Car Enthusiast Makes First 3D Print to Bring Customization to Life
If you’re a car enthusiast like Miguel Vargas, there is no detail that is too small. Case and point: the paddle shifters on the steering wheel of his Ford Mustang.
Ford began including paddle shifters from their 2015 models to have a more engaging experience to upshift and downshift the gears in the engine with the flick of a finger.
When Miguel didn’t see an available option to customize his paddle shifters the way he imagined, he turned to 3D printing to make his dream version come to life.
“Honestly, I got into 3D printing because of car parts — I wanted to make something for my Mustang, but it didn’t exist yet. I knew we had a 3D printer at work, a Lulzbot FDM printer to be exact, but I never used it. So I just made a model of and tried it out,” says Miguel.
He thought about using other technologies like injection molding or casting, but wanted to keep his price down and ensure ease of use: “I chose 3d printing because it is the quickest, easiest, and it makes sense for small series.”
Since it was his first time experimenting with the technology, he kept iterating until he got to a design that matched the original paddles that comes standard on the car.
With the master design laying with the car manufacturer and no other maker yet recreating the design, Miguel was left in a process of tweaking his design until he got the perfect fit. “I guess this part is something that no maker has modeled before, so it’s not like there are lots of forums with designs that are available to the public. It was a learning curve at first, but I got closer and closer with each iteration.”
The installed downshift paddle compared to a factory-standard upshift paddle. When designing, Miguel had to keep all the internal channels in mind. Image credit: Miguel Vargus
There were other main challenges when designing, such as the difficulty of the shape itself: “The shape is actually quite complex: there are no straight lines anywhere on the part and there are lots of internal channels. At first I sketched it by hand and then modeled in 3D. The first time I printed it out it was too small, so in the next design I made it a little bit bigger. With the internal channels, I started out with one section at a time so I made the button push the pins that holds the chip on the side.”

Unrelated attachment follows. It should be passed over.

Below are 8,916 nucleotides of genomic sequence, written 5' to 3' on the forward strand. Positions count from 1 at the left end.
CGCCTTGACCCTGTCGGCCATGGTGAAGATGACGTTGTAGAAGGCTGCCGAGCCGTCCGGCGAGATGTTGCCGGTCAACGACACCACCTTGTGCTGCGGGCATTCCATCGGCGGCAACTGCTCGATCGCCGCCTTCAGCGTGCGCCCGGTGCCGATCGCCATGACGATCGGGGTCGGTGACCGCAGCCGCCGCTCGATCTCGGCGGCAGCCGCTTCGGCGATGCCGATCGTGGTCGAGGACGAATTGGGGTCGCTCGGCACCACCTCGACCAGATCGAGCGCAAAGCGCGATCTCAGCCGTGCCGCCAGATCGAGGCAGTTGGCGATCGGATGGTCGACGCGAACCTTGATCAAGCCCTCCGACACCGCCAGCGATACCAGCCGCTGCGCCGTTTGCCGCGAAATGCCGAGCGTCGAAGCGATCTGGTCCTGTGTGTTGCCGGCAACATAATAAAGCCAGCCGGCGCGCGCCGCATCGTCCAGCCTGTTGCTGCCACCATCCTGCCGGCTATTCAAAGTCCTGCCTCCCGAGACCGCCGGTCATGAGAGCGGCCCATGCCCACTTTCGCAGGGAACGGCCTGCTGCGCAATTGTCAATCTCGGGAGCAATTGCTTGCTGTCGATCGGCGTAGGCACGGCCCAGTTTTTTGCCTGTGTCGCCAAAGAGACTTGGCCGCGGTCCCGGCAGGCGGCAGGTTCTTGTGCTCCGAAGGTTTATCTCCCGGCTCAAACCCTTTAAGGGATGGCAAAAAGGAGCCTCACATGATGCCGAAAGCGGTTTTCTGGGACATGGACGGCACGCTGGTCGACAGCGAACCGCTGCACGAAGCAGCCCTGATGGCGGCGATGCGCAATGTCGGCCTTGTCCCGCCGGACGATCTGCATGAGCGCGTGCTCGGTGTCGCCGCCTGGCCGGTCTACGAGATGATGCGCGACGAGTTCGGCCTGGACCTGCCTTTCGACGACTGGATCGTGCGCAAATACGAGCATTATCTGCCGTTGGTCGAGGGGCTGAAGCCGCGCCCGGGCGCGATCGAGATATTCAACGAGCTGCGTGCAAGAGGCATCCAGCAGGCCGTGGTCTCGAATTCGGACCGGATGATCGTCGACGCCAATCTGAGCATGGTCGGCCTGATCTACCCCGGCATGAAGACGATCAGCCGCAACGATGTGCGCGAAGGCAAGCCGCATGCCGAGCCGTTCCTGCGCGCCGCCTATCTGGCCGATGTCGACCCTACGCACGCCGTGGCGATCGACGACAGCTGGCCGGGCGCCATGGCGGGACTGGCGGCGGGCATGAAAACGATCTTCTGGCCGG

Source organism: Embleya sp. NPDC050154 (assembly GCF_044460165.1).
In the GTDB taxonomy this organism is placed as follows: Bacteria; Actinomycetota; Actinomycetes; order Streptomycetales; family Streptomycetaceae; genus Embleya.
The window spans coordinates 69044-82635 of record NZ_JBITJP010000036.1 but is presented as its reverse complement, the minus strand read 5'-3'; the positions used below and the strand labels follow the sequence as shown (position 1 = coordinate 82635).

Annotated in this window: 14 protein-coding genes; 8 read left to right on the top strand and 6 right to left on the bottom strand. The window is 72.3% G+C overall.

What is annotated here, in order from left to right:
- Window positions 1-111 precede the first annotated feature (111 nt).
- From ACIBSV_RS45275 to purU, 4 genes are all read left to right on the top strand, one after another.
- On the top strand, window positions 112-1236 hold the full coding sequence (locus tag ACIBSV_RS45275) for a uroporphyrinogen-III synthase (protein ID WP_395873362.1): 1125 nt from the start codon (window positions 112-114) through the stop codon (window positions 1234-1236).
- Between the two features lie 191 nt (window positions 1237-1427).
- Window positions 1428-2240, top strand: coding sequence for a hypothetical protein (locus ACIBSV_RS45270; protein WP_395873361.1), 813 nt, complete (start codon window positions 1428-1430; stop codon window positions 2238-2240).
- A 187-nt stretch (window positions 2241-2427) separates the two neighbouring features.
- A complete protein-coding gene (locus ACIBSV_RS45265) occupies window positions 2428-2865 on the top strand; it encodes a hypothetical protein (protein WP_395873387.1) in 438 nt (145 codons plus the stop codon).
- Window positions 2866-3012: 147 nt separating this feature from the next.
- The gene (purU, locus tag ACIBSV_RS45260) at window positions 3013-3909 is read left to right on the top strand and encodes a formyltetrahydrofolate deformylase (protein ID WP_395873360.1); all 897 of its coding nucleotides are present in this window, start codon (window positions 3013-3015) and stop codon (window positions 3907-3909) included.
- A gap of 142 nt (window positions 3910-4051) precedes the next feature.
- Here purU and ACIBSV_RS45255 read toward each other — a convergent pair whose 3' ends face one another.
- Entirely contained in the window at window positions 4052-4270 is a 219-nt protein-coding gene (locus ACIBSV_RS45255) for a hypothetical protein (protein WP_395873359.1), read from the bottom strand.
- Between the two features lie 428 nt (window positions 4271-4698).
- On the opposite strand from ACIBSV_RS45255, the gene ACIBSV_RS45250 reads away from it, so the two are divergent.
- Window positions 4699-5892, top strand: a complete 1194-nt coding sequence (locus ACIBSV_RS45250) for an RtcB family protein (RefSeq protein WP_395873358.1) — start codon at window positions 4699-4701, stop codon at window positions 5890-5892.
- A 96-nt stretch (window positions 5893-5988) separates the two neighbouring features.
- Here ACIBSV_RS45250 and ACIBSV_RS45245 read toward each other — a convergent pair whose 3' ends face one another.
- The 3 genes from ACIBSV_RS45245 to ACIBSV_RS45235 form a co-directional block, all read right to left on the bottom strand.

Eventually, Miguel got to the final prototype in plastic that he was happy with. He first wanted to test his plastic version before ordering the print in metal. “I had some of my friends test out the plastic ones on my car to see if it felt right. I didn’t want it to feel like it didn’t belong or that it was an aftermarket addition. I even had my boss check it out.”
Then Miguel was ready to order the metal print. He looked into online platforms, and decided to go with i.materialise. “I chose i.materialise over other providers mainly because of the easy interface and fast lead times. When I uploaded my design, I could immediately see the price and when it would be printed.
“Plus, the design guidelines on i.materialise made it simple. They are straightforward and easy to read.”
He ordered his part in aluminum and chose a sandblasted finish. He did some polishing by hand and is very enthusiastic about the final result.
“I was very excited when the delivery arrived. I didn’t expect them to turn out that well, it was kind of just an experience experiment for me. I even canceled my plans for that night so I could have time to take my car apart and install them.”
And now, he is going to further perfect the design and even sell the parts to other Mustang enthusiasts. “I posted the photos on some Mustang forums and got very positive responses. I saw that i.materialise has a shop option where makers could sell their designs. So the next step is to make this available to others and share the joy with other drivers!”
Interested in making your dream come true with 3D printing? Upload your model today to get started!